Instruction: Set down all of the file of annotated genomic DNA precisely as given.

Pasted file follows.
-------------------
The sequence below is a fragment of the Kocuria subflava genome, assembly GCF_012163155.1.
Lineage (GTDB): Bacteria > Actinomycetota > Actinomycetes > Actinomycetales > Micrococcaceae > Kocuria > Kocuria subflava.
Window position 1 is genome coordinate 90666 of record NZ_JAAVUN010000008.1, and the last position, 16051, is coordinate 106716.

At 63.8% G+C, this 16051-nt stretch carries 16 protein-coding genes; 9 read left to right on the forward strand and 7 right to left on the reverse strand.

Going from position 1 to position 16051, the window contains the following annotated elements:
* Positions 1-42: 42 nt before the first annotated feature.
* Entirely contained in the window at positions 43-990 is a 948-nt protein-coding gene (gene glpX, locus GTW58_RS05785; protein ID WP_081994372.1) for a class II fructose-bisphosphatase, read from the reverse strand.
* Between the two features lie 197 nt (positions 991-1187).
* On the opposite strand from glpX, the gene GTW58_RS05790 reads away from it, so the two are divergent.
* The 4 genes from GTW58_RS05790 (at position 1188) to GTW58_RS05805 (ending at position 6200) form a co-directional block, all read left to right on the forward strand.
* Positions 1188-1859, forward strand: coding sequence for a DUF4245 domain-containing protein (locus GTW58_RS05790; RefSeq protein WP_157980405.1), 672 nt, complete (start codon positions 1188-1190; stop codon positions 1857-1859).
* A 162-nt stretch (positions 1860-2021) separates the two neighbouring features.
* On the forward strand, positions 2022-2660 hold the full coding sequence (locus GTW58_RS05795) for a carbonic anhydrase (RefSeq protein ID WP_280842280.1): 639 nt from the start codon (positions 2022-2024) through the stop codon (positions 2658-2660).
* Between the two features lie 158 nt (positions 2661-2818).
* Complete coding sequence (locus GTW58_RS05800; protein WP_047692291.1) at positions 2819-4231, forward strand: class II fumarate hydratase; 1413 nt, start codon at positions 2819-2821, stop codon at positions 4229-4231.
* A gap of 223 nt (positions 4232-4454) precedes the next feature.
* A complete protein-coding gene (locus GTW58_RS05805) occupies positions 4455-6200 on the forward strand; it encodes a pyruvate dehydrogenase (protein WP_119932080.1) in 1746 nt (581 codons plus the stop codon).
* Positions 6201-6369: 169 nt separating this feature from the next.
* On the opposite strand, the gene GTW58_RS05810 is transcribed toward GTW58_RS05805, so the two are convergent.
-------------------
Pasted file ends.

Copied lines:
The sequence below is a fragment of the Kocuria subflava genome, assembly GCF_012163155.1.
Lineage (GTDB): Bacteria > Actinomycetota > Actinomycetes > Actinomycetales > Micrococcaceae > Kocuria > Kocuria subflava.
Window position 1 is genome coordinate 90666 of record NZ_JAAVUN010000008.1, and the last position, 16051, is coordinate 106716.

At 63.8% G+C, this 16051-nt stretch carries 16 protein-coding genes; 9 read left to right on the forward strand and 7 right to left on the reverse strand.

Going from position 1 to position 16051, the window contains the following annotated elements:
* Positions 1-42: 42 nt before the first annotated feature.
* Entirely contained in the window at positions 43-990 is a 948-nt protein-coding gene (gene glpX, locus GTW58_RS05785; protein ID WP_081994372.1) for a class II fructose-bisphosphatase, read from the reverse strand.
* Between the two features lie 197 nt (positions 991-1187).
* On the opposite strand from glpX, the gene GTW58_RS05790 reads away from it, so the two are divergent.
* The 4 genes from GTW58_RS05790 (at position 1188) to GTW58_RS05805 (ending at position 6200) form a co-directional block, all read left to right on the forward strand.
* Positions 1188-1859, forward strand: coding sequence for a DUF4245 domain-containing protein (locus GTW58_RS05790; RefSeq protein WP_157980405.1), 672 nt, complete (start codon positions 1188-1190; stop codon positions 1857-1859).
* A 162-nt stretch (positions 1860-2021) separates the two neighbouring features.
* On the forward strand, positions 2022-2660 hold the full coding sequence (locus GTW58_RS05795) for a carbonic anhydrase (RefSeq protein ID WP_280842280.1): 639 nt from the start codon (positions 2022-2024) through the stop codon (positions 2658-2660).
* Between the two features lie 158 nt (positions 2661-2818).
* Complete coding sequence (locus GTW58_RS05800; protein WP_047692291.1) at positions 2819-4231, forward strand: class II fumarate hydratase; 1413 nt, start codon at positions 2819-2821, stop codon at positions 4229-4231.
* A gap of 223 nt (positions 4232-4454) precedes the next feature.
* A complete protein-coding gene (locus GTW58_RS05805) occupies positions 4455-6200 on the forward strand; it encodes a pyruvate dehydrogenase (protein WP_119932080.1) in 1746 nt (581 codons plus the stop codon).
* Positions 6201-6369: 169 nt separating this feature from the next.
* On the opposite strand, the gene GTW58_RS05810 is transcribed toward GTW58_RS05805, so the two are convergent.